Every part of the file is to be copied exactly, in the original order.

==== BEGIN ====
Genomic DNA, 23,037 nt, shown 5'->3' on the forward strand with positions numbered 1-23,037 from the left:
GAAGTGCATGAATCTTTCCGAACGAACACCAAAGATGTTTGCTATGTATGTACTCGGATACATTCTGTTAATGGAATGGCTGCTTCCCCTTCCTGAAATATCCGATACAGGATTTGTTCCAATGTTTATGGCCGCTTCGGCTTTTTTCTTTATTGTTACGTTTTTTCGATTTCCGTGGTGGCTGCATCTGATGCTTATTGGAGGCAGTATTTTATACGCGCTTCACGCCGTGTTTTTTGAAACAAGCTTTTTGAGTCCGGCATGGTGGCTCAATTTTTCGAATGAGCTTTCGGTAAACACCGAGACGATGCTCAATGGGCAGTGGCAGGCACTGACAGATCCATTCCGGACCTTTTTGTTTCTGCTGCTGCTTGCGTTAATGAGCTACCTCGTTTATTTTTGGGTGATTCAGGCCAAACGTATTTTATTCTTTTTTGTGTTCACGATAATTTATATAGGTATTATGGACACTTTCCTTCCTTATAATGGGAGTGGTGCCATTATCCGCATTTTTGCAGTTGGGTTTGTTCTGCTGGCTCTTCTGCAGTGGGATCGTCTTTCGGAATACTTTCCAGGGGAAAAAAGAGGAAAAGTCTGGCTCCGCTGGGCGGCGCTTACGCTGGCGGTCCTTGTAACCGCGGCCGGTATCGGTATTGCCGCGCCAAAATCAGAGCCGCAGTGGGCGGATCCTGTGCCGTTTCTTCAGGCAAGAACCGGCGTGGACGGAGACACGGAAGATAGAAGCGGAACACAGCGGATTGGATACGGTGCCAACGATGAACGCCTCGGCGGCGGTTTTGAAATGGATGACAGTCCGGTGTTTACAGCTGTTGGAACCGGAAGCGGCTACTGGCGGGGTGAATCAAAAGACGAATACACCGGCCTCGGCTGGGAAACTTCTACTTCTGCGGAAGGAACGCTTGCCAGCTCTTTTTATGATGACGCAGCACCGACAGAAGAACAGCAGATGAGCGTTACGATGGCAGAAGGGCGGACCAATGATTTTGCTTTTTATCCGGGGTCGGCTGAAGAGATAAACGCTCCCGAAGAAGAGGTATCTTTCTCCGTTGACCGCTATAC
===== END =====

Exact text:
Genomic DNA, 23,037 nt, shown 5'->3' on the forward strand with positions numbered 1-23,037 from the left:
GAAGTGCATGAATCTTTCCGAACGAACACCAAAGATGTTTGCTATGTATGTACTCGGATACATTCTGTTAATGGAATGGCTGCTTCCCCTTCCTGAAATATCCGATACAGGATTTGTTCCAATGTTTATGGCCGCTTCGGCTTTTTTCTTTATTGTTACGTTTTTTCGATTTCCGTGGTGGCTGCATCTGATGCTTATTGGAGGCAGTATTTTATACGCGCTTCACGCCGTGTTTTTTGAAACAAGCTTTTTGAGTCCGGCATGGTGGCTCAATTTTTCGAATGAGCTTTCGGTAAACACCGAGACGATGCTCAATGGGCAGTGGCAGGCACTGACAGATCCATTCCGGACCTTTTTGTTTCTGCTGCTGCTTGCGTTAATGAGCTACCTCGTTTATTTTTGGGTGATTCAGGCCAAACGTATTTTATTCTTTTTTGTGTTCACGATAATTTATATAGGTATTATGGACACTTTCCTTCCTTATAATGGGAGTGGTGCCATTATCCGCATTTTTGCAGTTGGGTTTGTTCTGCTGGCTCTTCTGCAGTGGGATCGTCTTTCGGAATACTTTCCAGGGGAAAAAAGAGGAAAAGTCTGGCTCCGCTGGGCGGCGCTTACGCTGGCGGTCCTTGTAACCGCGGCCGGTATCGGTATTGCCGCGCCAAAATCAGAGCCGCAGTGGGCGGATCCTGTGCCGTTTCTTCAGGCAAGAACCGGCGTGGACGGAGACACGGAAGATAGAAGCGGAACACAGCGGATTGGATACGGTGCCAACGATGAACGCCTCGGCGGCGGTTTTGAAATGGATGACAGTCCGGTGTTTACAGCTGTTGGAACCGGAAGCGGCTACTGGCGGGGTGAATCAAAAGACGAATACACCGGCCTCGGCTGGGAAACTTCTACTTCTGCGGAAGGAACGCTTGCCAGCTCTTTTTATGATGACGCAGCACCGACAGAAGAACAGCAGATGAGCGTTACGATGGCAGAAGGGCGGACCAATGATTTTGCTTTTTATCCGGGGTCGGCTGAAGAGATAAACGCTCCCGAAGAAGAGGTATCTTTCTCCGTTGACCGCTATAC